If you are a faithful Tweak Your Slides reader, you know that one of my favorite people is Pamela Slim, guru, author, and TED speaker. Slim advises those who want to “escape cubicle nation”and those who wish to connect the disparate threads of experience to help create a cohesive and impacting body of work, and helps them find a way to take success and their future into their own hand. Upon first studying works like Escape from Cubicle Nation and Body of Work, it seems that Slim’s focus is on experienced workers, those who have been in the workforce for years and are looking for a way to put their experience to different use or who want to pursue their “side hustles.” But, today’s TED Talk shows us that Pam’s mission to change her clients’, readers’, and the world’s vision of success extends to the group she sees as the most important in helping us recover economically–our youth. In her TEDxPhoenix talk, Slim shares several stories of young people who show strength, perseverance, and bravery in the face of a tumultuous world. These young people presented through the framework of Slim’s powerful storytelling can remind teachers and leaders of what our true role is in educating others: we are guides, encouragers, mentors who help others unlock hidden potential that can and will change the world.
Pain is Power
Among these remarkable folks is Amanda Wang, a graphic designer who brings awareness to bipolar disorder by sharing her journey to train for the Golden Gloves with audiences; Amanda uses her pain, her “weaknesses” to empower herself and empower others. In a world with constantly shifting ideas, ideologies, power structures, work modes, etc. the ability to harness pain into power is remarkably important.
A Free Mind Creates Economic Freedom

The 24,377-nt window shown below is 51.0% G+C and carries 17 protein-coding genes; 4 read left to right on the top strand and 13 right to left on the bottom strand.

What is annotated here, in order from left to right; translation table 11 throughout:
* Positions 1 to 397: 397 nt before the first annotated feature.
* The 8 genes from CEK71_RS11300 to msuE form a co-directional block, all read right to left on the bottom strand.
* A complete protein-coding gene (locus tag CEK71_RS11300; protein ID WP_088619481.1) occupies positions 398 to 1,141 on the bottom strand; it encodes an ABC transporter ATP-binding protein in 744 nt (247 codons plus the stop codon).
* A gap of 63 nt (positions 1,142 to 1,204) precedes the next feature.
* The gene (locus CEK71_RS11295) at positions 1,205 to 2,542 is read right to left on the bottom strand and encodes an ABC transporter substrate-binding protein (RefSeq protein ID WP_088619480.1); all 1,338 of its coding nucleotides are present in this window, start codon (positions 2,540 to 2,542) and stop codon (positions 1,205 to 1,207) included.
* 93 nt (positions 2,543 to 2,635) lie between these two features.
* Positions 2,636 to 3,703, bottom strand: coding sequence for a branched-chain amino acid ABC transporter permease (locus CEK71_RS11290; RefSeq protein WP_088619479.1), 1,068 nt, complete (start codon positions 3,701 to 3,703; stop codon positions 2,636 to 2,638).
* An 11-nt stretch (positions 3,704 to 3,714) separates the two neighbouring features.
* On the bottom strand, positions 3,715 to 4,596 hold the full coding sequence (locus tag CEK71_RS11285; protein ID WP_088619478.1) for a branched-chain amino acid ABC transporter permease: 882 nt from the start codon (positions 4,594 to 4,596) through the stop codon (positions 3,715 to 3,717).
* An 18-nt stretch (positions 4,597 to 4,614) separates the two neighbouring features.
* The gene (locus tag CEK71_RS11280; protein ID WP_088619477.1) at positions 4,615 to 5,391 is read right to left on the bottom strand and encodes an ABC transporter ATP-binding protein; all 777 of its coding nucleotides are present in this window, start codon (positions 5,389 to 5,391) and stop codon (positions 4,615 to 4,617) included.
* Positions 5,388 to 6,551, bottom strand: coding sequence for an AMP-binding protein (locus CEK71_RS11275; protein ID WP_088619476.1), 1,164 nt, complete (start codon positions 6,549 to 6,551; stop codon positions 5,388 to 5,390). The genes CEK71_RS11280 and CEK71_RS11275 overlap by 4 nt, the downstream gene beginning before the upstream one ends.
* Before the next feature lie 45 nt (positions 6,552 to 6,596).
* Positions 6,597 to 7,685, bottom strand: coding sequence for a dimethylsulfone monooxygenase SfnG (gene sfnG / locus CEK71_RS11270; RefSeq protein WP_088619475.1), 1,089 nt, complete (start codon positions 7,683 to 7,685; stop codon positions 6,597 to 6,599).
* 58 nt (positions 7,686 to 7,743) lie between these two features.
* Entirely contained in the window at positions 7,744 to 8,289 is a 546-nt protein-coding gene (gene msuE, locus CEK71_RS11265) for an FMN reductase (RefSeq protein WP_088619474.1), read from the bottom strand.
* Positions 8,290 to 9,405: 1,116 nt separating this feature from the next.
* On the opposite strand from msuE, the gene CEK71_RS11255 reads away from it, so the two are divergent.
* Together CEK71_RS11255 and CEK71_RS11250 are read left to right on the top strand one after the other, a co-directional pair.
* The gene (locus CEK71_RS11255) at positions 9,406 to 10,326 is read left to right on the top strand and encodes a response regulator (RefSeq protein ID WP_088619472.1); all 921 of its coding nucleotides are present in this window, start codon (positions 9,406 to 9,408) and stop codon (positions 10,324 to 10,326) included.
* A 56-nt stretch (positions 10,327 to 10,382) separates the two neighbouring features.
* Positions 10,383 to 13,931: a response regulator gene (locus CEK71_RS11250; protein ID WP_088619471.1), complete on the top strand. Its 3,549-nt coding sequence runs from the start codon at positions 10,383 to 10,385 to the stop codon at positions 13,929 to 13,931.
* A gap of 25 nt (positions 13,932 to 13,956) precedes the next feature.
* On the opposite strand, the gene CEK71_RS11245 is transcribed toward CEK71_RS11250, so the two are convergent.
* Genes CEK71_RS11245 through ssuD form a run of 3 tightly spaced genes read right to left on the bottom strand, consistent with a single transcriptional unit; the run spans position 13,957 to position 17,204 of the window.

Another impacting story Slim shares is the story of Willie Jackson, who left a traditional corporate career to help others jumpstart their creative endeavors through building WordPress sites. For Willie, the traditional work mode and traditional definition of success were not enough to make him happy. His willingness to use his talents to help others freed him.
We need to stop telling our young people to spend 40 years creating spreadsheets and PowerPoint slides that have no meaning.
Beauty is a Universal Constant
Slim then shares the story of Avery, a young Navajo man, who traverses two worlds–the world of his native culture and the world surrounding it in Phoenix, Arizona. Avery uses art to communicate his perspective and the perspectives of other natives in a unique way. He gives voice to experiences most of us would otherwise know nothing about, and empowers others to share their experiences. For Slim, Avery is representative of the potential future of contemporary native people. He will grow to be a leader and guide to future generations, including her children.
As teachers and leaders, it’s up to us to keep this idea as an important focus. Yes, generations have different concerns, different values, different interests, but I think we fall into the “what’s wrong with young people today?” way of thinking far too often and far too quickly. If we see potential in every one of our students, they will live up to that potential. I will be leaving my current position and subject matter with corporate education to return to a learning-centered college in the Fall (the same one I left almost six years ago). I brought with me the principles of learner-centered education, and I learned more than I can say about teaching, leadership, and design as a course director of Professional Communication and Presentation. I will return to Valencia College with these new skills, always keeping in mind that my role is to guide, inspire, and motivate the young people who will continue changing our world for the better.